And left with victorie indifferent:
Slumber that found the time conuenient,
     Seeing the slacknes of their wearied traine,
     Vpon th’aduantage seased on my braine.

Who holding me vnder his shadie wings,
To mitigate the anguish of my thought,
Presented me with diuers pleasant things,
Amongst the rest, a Ladie faire he brought,
Fro[m] heauen no doubt those features there are wrought,
     Whose raies of beautie admirable bright,
     Filled my chamber with a Sunshine light.

Hir Amber tresses on hir shoulders lies,
The which as she doth moue, diuided run,
About hir bodie iust in circle wise,
Like to the curious web Arachne spun;
Or else to make a fit comparison,
     Like slender twist turned to shining fire,
     Or flames by woonder wrought into a wire.

The forehead that confines these burnisht haires,
For whitenes striueth with vntouched snowe;
For smoothnes with the Iuorie compares;
And doth the Alablasters glistring showe,
Vnder this firmament you are to know,
     Two powrfull stars which at their pleasure moue,
     The variable effects that followes loue.

Hir cheekes resembleth right a garden plot,
Of diuers sorts of rare Carnation flowres,
The which the scortching Sun offendeth not,
Nor boystrous winter with his rotting showres;
Vncertaine Iuno thereon neuer lowres:
     Heere Venus with hir little loues reposes,
     Amongst the lillies and the damaske roses.

Hir lips compares with the Vermilion morne,
Hir equall teeth in semicircle wise,
For orientnes selected pearle may scorne,
What may I of hir issuing breath deuise,
That from this pearle and Synaber doth rise:
     The francumsence and myrr, that Inde presents,
     Within this aire leese their extolled sents.

The nose, the chin, the straight erected necke,
Supporter to the head: next shoulders stands,
The which discends into the arme direct,
And terminates their length vpon the hands:
At each of these my wits amased stands:
     For when I would their merits vtter foorth,
     I finde all words inferior to their woorth.

The garments wherewithall she was attyrde,
But slender in account, and yet were more
Than hir perfections needfully requyrde,
Whose euery part hath of contentment store:
But as it was, thanks to my dreame therefore,
     Who causde the apparition to be wrought,
     As all lay open to mine eies or thought.

There was, as I obseru’d next to hir skin,
A snowe white lawne, transparent as the aire,
And ouer this a garment wondrous thin,
Of networke, wrought in blacke, exceeding faire;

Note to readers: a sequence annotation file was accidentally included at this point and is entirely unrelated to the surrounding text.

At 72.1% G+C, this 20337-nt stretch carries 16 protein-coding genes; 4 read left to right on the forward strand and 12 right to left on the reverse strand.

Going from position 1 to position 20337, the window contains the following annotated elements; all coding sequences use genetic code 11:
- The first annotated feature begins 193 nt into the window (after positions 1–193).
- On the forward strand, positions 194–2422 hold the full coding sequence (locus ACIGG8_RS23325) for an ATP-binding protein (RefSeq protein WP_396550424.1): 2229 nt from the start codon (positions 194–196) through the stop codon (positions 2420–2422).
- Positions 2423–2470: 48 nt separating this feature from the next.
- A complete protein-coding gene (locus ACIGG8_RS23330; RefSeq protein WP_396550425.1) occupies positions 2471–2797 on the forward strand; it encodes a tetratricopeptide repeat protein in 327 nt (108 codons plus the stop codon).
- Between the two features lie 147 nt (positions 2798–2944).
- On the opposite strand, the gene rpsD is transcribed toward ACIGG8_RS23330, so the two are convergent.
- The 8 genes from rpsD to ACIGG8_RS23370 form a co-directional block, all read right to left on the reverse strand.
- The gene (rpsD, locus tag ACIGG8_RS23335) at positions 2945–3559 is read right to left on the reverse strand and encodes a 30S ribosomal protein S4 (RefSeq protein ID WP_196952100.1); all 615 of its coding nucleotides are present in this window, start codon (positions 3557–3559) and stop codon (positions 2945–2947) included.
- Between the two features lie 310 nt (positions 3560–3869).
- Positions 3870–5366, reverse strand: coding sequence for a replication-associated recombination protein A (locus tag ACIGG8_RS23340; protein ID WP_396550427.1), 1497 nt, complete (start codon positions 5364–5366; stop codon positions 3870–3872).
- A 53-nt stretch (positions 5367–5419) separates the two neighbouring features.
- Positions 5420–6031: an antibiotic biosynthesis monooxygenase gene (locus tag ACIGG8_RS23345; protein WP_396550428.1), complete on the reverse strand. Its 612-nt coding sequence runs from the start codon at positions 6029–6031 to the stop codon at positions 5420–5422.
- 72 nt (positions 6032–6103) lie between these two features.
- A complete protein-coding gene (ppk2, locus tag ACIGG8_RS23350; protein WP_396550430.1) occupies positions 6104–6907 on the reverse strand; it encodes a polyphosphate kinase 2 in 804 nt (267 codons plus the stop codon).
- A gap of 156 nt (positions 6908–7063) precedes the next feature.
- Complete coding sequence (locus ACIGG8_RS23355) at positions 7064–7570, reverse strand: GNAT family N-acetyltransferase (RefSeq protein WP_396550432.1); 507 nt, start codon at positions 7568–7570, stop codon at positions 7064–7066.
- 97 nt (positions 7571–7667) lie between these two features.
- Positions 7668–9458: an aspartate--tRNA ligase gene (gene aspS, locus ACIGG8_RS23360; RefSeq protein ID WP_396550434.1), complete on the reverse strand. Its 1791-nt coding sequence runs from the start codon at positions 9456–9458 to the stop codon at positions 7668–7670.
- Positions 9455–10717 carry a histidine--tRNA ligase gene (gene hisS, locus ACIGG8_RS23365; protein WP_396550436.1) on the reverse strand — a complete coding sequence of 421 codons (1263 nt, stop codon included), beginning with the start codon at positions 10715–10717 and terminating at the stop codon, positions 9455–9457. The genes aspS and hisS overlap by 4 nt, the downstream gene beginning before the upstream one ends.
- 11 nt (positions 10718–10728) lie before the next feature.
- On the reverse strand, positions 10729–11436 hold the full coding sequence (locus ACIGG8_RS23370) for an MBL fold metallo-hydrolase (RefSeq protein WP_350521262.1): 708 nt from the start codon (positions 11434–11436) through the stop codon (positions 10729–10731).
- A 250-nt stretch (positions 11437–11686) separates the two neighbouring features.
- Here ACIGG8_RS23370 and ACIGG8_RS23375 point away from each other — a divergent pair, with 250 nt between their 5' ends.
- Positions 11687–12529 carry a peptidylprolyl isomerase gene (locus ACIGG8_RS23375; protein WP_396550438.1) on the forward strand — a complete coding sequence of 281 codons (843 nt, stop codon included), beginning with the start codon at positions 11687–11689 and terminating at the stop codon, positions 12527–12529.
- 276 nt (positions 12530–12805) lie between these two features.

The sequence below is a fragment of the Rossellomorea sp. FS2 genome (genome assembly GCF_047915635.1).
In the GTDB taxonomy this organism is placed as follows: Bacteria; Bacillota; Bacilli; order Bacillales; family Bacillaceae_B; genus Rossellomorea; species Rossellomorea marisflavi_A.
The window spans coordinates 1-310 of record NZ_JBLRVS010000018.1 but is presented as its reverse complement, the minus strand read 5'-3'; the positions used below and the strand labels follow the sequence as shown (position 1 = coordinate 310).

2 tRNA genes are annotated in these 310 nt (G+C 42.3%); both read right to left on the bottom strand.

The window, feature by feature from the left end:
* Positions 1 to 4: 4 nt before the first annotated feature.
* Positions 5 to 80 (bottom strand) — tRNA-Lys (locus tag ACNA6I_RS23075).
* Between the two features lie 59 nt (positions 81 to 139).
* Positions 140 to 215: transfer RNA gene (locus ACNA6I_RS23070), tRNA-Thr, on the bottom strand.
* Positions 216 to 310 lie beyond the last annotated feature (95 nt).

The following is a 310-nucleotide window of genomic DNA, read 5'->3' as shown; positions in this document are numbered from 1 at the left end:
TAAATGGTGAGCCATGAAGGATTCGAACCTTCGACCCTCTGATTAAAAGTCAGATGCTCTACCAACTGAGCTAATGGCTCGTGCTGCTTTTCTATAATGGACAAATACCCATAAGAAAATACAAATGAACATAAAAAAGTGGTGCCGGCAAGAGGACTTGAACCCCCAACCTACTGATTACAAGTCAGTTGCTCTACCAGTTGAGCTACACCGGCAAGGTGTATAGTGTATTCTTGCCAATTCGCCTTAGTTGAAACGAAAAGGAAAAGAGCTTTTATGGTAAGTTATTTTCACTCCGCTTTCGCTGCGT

Whose masks were small, and thred as fine as haire,
     Girt with a tawnie Cyprous were hir clothes,
     And thus attirde, this Angell woman goes.

Hir mouing brests as equall Promontories,
Diuided by an Indraft from the maine,
Doe imitate the gently moued Seas,
That rising fall, and falling rise againe:
As they, so did my life in euery vaine:
     My spirit issued as they waxed hier,
     And as they setled, backe againe retier.

Next neighbor heerunto in due discent,
Hir bellie plaine, the bed of namelesse blisse,
Wherein all things appeere aboue content,
And paradise is nothing more than this:
In which Desire was mou’d to doe amisse;
     For when his eies vpon this tree was cast,
     O blame him not, if he requirde to taste.

What followed this, I cannot well report:
The tawnie Cyprous that forehanging fell,
Restraind mine eies in most malitious sort,
Which of themselues were else affected well,
Although as witnes nought thereof I tell:
     I doubt not those that fine conceited be,
     Sees somwhat further, than mine eies might see.

But of hir praises thus in generall,
Desirde perfection shewd in euerie part,
Yet all appeerd in each one seuerall,
Vnto the wonder of the eie and hart,
Of euery priuate part to write apart.
     Were worke and argument for him that vses,
     The daily conuersation of the Muses.

Who this should be, if any long to heare,
I say it is the portraict of the Saint,
Which deepe ingraued in my hart I beare,
The Mistres of my hope, my feare, and plaint,
And thou that with hir praises I acquaint,
     If thou canst nothing else, yet wish thou me,
     Deliuerd of that beauties crueltie.

With vnperceiued motion drawing ny,
Vnto the bed of my distresse and feare,
She with hir hand doth put the curtaine by,
And sits hir downe vpon the one side there:
My wasted spirits quite amazed were,
     To see the sudden morning of those eies,
     Within the darke thus inexpected rise.

Being abrode (quoth she) I lately hard,
That you were falne into a sudden feuer,
And solitarie in your chamber bard,
From companie you did your selfe disseuer,
To charitie it appertaineth euer,
     In duties to our neighbors for to sticke,